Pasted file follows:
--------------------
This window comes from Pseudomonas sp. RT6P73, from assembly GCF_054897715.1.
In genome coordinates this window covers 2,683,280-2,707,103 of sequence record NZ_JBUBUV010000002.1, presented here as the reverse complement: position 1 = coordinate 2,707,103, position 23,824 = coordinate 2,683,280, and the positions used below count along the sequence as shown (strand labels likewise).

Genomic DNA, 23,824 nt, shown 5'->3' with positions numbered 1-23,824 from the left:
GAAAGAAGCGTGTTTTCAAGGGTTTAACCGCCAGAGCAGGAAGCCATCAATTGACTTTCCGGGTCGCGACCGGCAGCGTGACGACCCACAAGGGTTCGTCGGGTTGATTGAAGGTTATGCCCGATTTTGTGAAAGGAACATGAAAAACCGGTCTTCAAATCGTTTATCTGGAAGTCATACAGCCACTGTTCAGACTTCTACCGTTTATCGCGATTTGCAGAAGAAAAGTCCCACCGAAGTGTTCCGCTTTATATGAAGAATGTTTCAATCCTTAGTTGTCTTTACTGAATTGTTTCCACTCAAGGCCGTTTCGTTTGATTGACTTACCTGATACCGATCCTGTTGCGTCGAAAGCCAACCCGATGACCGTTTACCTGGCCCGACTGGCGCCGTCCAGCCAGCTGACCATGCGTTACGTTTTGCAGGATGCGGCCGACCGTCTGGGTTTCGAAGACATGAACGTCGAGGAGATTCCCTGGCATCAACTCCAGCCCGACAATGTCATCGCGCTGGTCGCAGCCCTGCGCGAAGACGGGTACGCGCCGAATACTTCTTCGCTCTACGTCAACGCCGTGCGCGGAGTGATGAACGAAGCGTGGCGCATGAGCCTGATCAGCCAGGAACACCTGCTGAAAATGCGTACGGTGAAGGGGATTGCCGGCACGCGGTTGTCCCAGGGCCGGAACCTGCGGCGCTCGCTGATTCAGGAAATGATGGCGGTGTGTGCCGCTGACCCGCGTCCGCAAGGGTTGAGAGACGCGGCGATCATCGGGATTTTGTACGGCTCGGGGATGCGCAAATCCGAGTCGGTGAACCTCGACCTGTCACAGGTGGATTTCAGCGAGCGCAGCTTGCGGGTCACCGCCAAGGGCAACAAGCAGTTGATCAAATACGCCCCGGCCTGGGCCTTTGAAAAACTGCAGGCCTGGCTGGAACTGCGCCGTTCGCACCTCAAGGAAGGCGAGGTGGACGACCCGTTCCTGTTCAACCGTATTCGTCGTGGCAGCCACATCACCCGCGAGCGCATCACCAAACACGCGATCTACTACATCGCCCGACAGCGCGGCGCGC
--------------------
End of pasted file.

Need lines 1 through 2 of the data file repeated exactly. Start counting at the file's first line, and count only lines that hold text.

This window comes from Pseudomonas sp. RT6P73, from assembly GCF_054897715.1.
In genome coordinates this window covers 2,683,280-2,707,103 of sequence record NZ_JBUBUV010000002.1, presented here as the reverse complement: position 1 = coordinate 2,707,103, position 23,824 = coordinate 2,683,280, and the positions used below count along the sequence as shown (strand labels likewise).